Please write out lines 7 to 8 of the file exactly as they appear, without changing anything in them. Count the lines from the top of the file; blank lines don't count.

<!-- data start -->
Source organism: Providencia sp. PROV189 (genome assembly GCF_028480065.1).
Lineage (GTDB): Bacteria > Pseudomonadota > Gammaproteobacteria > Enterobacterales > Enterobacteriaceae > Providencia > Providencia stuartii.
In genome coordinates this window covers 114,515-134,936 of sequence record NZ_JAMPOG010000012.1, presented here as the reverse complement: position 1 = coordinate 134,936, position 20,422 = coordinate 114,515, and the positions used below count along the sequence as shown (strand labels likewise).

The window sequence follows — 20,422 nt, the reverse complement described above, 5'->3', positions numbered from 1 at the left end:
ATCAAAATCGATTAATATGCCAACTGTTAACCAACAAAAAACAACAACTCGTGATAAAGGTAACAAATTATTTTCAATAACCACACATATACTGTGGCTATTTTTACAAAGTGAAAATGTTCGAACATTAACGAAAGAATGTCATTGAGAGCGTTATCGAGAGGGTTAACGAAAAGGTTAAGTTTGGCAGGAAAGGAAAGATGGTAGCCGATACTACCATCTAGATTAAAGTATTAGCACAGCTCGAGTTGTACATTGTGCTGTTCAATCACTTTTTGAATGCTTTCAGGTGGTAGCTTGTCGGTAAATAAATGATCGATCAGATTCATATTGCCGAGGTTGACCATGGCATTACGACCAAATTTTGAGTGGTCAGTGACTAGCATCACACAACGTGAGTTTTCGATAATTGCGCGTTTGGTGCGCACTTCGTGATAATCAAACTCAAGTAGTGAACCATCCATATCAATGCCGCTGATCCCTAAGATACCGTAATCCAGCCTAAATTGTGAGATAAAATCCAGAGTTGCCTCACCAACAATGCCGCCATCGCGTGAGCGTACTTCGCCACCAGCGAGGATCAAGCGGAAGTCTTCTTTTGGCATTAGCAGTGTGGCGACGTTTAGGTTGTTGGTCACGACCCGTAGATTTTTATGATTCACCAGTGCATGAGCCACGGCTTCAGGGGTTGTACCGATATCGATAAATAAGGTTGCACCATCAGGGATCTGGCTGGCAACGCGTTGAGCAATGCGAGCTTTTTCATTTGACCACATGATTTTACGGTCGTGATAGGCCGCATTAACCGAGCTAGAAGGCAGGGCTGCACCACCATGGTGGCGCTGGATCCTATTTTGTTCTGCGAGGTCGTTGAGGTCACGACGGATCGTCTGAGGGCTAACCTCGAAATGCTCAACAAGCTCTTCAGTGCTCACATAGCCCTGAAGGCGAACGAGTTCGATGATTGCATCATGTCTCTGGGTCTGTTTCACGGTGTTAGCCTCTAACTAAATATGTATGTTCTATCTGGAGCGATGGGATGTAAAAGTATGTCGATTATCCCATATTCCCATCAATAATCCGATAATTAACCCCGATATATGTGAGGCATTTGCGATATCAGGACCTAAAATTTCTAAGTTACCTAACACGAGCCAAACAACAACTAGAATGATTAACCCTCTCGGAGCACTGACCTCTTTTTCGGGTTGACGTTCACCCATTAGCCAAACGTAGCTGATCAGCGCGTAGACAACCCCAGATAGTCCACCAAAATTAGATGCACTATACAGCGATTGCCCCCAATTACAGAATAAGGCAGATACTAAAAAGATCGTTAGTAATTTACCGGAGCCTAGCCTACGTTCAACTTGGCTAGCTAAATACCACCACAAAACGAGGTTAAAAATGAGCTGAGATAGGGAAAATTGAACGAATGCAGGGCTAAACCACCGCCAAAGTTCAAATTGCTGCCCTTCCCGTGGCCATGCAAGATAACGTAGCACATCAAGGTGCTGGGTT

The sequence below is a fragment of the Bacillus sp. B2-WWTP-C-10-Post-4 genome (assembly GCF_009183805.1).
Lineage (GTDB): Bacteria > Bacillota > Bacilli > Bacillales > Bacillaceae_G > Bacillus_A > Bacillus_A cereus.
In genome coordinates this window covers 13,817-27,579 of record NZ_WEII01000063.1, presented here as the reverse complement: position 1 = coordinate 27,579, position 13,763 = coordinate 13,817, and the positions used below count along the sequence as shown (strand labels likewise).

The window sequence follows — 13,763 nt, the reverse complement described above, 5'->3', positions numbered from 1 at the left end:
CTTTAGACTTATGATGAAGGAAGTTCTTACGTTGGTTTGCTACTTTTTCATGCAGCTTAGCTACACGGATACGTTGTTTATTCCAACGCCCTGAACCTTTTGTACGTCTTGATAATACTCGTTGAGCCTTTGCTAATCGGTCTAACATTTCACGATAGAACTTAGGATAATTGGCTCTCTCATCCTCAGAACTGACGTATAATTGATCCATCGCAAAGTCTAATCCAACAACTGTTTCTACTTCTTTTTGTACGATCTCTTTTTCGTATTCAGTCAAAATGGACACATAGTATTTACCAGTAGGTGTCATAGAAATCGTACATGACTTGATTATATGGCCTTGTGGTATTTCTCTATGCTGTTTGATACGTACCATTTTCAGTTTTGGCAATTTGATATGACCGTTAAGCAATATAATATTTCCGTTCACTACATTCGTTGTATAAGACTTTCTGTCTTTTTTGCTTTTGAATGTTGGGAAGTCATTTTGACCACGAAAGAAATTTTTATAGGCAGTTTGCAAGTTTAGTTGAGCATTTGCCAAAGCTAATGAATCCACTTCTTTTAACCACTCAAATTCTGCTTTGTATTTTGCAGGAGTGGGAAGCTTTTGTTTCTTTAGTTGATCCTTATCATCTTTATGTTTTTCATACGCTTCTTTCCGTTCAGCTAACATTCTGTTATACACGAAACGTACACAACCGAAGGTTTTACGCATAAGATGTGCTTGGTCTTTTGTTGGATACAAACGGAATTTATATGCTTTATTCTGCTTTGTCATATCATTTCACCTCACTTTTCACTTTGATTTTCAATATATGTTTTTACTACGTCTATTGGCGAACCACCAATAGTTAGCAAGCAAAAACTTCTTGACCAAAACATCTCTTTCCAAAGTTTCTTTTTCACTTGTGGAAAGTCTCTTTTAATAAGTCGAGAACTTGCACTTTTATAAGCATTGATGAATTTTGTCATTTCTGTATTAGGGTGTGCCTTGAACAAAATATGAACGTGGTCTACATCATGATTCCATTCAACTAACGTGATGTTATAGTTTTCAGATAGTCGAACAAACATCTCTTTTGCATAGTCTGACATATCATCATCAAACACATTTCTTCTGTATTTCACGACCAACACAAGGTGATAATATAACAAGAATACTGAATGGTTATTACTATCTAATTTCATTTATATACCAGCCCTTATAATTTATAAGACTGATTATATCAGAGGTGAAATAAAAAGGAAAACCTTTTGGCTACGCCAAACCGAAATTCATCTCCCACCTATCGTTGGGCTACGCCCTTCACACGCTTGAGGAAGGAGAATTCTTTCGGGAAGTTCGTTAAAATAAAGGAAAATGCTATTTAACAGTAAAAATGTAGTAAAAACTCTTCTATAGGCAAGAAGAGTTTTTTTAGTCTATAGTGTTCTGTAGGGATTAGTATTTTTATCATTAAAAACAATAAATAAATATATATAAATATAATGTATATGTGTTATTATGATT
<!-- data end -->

Lineage (GTDB): Bacteria > Bacillota > Bacilli > Bacillales > Bacillaceae_G > Bacillus_A > Bacillus_A cereus.
In genome coordinates this window covers 13,817-27,579 of record NZ_WEII01000063.1, presented here as the reverse complement: position 1 = coordinate 27,579, position 13,763 = coordinate 13,817, and the positions used below count along the sequence as shown (strand labels likewise).